Audre Lorde: I don’t, honey. I’m sorry, I just can’t let that go past. Deep, deep, deep down I know that dream was never mine. And I wept and I cried and I fought and I stormed, but I just knew it. I was Black. I was female. And I was out – out – by any construct wherever the power lay. So if I had to claw myself insane, if I lived I was going to have to do it alone. Nobody was dreaming about me. Nobody was even studying me except as something to wipe out.

This conversation takes place three years before Baldwin passed away. I’m still surprised that, so late in his life, Baldwin remained invested in ideas of an American dream whose farce had been disproved so many times over. What’s so beautiful about Lorde’s response is the firmness of her rebuttal and the way she identifies her strategy for living — to fiercely and openly carve out a place for herself at whatever the cost. Whether she survived or didn’t, it would be in the fullness of her truth as an out Black lesbian.

JB: We are behind the gates of a kingdom which is determined to destroy us.

AL: Yes, exactly so. And I’m interested in seeing that we do not accept terms that will help us destroy each other. And I think one of the ways in which we destroy each other is by being programmed to knee-jerk on our differences. Knee-jerk on sex. Knee-jerk on sexuality…

JB: I don’t quite know what to do about it, but I agree with you. And I understand exactly what you mean. You’re quite right. We get confused with genders – you know, what the western notion of woman is, which is not necessarily what a woman is at all. It’s certainly not the African notion of what a woman is. Or even the European notion of what a woman is. And there’s certainly not [a] standard of masculinity in this country which anybody can respect. Part of the horror of being a Black American is being trapped into being an imitation of an imitation.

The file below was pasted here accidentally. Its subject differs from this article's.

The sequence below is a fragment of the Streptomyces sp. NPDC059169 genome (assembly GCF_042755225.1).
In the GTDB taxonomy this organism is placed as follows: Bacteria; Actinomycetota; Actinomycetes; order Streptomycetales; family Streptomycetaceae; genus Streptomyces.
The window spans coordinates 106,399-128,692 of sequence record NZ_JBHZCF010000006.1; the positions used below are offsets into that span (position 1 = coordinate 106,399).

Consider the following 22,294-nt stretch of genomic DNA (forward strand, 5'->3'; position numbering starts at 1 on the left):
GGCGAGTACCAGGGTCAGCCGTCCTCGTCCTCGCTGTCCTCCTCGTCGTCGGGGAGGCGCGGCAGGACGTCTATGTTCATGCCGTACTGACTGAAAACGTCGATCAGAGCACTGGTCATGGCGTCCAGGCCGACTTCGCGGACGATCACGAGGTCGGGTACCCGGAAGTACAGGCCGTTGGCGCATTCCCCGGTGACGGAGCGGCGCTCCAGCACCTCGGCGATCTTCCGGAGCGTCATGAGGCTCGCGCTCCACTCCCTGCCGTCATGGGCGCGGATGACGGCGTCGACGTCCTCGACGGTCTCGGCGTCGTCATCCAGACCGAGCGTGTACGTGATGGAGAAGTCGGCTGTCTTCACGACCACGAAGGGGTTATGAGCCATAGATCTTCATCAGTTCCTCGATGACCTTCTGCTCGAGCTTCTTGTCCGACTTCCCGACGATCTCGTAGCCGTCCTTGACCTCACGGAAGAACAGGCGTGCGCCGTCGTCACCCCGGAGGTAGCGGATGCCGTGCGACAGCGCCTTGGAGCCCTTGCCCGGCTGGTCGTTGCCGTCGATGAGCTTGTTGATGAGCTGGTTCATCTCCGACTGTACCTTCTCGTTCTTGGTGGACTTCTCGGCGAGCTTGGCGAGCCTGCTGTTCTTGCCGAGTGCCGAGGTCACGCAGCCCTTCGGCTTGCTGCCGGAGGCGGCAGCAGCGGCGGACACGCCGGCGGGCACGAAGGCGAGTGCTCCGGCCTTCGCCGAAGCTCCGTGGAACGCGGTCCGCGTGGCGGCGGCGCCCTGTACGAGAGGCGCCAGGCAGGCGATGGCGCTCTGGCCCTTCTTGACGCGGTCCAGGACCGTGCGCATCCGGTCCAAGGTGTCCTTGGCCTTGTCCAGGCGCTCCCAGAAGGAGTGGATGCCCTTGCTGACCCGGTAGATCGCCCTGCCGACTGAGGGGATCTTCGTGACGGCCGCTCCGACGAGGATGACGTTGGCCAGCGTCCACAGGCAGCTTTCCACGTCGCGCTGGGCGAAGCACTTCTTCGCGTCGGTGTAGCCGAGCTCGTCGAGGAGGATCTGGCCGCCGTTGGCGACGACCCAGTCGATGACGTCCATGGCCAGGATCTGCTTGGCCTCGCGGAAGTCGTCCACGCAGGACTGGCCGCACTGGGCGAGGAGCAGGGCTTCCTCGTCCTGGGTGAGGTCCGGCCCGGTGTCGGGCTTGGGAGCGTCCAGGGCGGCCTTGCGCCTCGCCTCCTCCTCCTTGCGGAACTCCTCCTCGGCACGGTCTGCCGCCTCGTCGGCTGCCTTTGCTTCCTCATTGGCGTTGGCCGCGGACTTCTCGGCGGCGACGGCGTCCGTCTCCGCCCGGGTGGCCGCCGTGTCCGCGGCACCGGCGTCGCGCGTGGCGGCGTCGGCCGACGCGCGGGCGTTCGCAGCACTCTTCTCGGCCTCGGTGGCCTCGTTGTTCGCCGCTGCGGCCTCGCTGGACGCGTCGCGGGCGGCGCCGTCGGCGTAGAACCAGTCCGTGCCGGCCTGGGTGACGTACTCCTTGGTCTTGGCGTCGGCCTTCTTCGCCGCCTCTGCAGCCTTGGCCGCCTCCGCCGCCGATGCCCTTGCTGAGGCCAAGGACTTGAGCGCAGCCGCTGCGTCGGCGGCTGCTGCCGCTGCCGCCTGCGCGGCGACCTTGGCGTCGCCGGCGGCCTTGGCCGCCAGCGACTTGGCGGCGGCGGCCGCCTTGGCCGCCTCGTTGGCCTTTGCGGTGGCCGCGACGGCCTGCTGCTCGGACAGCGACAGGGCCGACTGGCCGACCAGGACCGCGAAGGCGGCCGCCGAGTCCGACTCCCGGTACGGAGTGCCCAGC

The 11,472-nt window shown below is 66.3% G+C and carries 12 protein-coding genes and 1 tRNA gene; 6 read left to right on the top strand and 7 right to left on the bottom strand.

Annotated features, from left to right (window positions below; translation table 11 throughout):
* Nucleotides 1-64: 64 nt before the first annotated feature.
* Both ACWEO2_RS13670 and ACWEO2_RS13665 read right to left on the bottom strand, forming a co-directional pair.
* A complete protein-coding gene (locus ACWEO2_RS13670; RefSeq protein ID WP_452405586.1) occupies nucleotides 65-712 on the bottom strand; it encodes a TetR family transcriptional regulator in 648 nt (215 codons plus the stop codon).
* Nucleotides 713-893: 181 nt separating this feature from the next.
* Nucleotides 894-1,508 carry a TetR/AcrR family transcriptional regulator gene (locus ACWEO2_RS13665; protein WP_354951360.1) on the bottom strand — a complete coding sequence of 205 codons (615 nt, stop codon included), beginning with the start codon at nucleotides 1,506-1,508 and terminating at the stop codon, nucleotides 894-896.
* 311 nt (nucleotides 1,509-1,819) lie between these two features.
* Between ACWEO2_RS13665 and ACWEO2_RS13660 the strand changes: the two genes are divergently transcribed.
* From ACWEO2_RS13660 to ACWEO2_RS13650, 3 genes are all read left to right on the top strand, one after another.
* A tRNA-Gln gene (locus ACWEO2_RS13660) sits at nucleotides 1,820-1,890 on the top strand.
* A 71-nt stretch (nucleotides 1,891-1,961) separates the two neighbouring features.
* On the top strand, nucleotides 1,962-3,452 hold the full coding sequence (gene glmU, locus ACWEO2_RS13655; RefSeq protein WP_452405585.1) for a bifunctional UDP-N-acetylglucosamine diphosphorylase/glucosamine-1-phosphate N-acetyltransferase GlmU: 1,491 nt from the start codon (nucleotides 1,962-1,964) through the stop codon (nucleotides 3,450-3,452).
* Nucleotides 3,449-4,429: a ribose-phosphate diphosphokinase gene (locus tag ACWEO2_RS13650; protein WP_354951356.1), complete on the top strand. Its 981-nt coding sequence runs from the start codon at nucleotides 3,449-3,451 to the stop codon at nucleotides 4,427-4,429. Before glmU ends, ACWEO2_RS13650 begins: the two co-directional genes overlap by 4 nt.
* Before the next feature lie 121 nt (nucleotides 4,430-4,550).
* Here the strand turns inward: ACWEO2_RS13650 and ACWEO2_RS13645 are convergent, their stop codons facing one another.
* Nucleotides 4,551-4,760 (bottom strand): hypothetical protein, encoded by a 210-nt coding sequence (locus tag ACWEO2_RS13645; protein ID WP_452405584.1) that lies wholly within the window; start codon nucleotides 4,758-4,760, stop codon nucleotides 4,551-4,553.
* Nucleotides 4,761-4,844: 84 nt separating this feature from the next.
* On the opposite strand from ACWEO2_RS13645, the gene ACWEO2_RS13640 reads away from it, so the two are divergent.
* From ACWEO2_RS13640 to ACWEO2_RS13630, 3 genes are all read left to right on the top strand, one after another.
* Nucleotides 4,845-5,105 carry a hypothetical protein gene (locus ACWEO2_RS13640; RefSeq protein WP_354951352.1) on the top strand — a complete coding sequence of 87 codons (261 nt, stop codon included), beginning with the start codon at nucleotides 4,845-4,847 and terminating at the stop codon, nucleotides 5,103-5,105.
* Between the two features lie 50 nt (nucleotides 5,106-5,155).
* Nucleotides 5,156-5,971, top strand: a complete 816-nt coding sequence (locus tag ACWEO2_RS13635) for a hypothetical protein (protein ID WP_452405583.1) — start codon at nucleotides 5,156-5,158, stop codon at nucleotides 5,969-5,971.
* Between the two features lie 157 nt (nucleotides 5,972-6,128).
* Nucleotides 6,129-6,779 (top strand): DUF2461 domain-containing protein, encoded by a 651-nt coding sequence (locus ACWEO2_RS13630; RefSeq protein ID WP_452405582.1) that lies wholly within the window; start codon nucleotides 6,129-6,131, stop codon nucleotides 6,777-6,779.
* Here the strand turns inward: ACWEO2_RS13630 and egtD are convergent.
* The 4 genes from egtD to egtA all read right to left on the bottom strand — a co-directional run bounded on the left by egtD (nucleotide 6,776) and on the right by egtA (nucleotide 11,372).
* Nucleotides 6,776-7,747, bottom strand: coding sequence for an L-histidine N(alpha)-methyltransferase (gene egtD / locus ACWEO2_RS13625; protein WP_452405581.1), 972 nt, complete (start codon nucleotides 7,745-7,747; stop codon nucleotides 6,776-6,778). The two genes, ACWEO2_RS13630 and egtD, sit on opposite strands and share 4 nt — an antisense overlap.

For both Baldwin and Lorde, the beauty is in the rigor. Their disagreements and differing positionalities are apparent throughout the conversation; but what is also constant is their clear love and respect for one another, the type of fierce, queer love that requires folks to challenge and better each other. One particular instance that stands out to me is how Lorde doesn’t allow the overlaps of Blackness and queerness to obscure some internalized misogyny that Baldwin makes apparent throughout “Revolutionary Hope.”

AL: But we have to define ourselves for each other. We have to redefine ourselves for each other because no matter what the underpinnings of the distortion are, the fact remains that we have absorbed it. We have all absorbed this sickness and ideas in the same way we absorbed racism. It’s vital that we deal constantly with racism, and with white racism among Black people – that we recognize this as a legitimate area of inquiry. We must also examine the ways that we have absorbed sexism and heterosexism. These are the norms in this dragon we have been born into – and we need to examine these distortions with the same kind of openness and dedication that we examine racism.